The expert testimony relied upon by the parties does not alter this conclusion. Extrinsic evidence may not be relied upon during claim construction when the intrinsic evidence unambiguously defines the disputed claim language. See Bell & Howell Document Management Prods. Co. v. Altek Sys., 132 F.3d 701, 706, 45 USPQ2d 1033, 1038 (Fed.Cir.1997). Accordingly, because the meaning of the term "digital detector" is unambiguously set forth in the specification, the expert testimony on this issue is irrelevant to the issue of indefiniteness and cannot serve to inject ambiguity where none exists.
The Commission makes much of the fact that the specification is otherwise silent concerning the structure of a "digital detector," and it notes that the "digital detectors" of the circuit diagrams do not reveal circuit elements constituting such a device, but only portray these devices as mere functional blocks. See, e.g., '277 patent, Fig. 2A. Moreover, the Commission relies on expert testimony stating generally that a "digital detector" was not adequately disclosed in the patent and could not be built by those of ordinary skill. See, e.g., Initial determination at 77 (testimony of Ciciora: "there is no clue that any engineer of ordinary skill ... could begin to put pencil to paper and say here is how I would build the contents of [the digital detector] block. It is completely underspecified."); id. at 79 (testimony of Williams: "[The patent] shows a digital detector. It does not go into detail of how it may work....").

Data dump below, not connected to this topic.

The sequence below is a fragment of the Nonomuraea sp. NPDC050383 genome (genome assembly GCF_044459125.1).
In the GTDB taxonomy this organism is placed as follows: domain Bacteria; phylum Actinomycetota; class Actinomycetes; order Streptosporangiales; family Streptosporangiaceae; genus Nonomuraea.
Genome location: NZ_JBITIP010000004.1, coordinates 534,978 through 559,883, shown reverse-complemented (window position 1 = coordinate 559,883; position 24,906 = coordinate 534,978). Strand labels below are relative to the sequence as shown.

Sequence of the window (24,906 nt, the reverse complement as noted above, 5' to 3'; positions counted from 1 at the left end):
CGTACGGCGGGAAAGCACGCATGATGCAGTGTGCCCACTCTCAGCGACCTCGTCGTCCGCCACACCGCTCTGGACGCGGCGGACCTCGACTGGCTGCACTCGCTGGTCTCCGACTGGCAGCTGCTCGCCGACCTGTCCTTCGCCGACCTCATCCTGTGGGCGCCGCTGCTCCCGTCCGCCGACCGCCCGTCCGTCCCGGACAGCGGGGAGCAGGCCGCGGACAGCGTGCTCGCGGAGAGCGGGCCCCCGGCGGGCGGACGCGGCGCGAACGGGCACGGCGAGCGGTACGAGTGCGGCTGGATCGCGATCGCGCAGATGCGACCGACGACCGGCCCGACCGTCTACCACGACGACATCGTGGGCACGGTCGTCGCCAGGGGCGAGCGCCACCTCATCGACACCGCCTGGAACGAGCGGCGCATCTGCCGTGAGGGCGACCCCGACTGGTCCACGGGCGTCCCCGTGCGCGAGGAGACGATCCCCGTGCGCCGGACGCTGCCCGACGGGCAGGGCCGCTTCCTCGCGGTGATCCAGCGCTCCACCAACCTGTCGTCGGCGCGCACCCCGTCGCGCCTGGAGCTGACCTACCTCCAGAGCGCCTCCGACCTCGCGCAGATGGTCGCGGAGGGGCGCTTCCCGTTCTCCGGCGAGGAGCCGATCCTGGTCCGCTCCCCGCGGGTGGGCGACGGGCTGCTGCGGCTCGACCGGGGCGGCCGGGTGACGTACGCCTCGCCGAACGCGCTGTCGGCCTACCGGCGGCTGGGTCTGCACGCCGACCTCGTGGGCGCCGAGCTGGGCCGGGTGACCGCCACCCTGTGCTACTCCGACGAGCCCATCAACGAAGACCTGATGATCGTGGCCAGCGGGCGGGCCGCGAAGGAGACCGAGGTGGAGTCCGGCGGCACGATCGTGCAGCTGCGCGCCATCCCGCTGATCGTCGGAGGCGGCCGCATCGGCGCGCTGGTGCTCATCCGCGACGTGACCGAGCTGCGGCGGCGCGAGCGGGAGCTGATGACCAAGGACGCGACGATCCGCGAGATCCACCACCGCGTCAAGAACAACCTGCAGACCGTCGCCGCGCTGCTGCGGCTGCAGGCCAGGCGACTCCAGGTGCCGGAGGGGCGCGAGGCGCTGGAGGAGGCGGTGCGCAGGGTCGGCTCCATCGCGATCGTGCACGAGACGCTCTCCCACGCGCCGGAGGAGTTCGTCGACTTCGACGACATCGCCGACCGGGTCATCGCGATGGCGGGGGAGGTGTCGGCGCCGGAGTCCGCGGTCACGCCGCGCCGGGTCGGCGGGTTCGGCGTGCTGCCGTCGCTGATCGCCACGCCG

We conclude that the evidence relied upon by the Commission does not indicate imprecision of the claims. Instead, it is relevant, if at all, only to the sufficiency of the written description to enable the practice of the invention of the claims, which is a ground of invalidity under § 112, ¶ 1.
1. Claims 6 and 7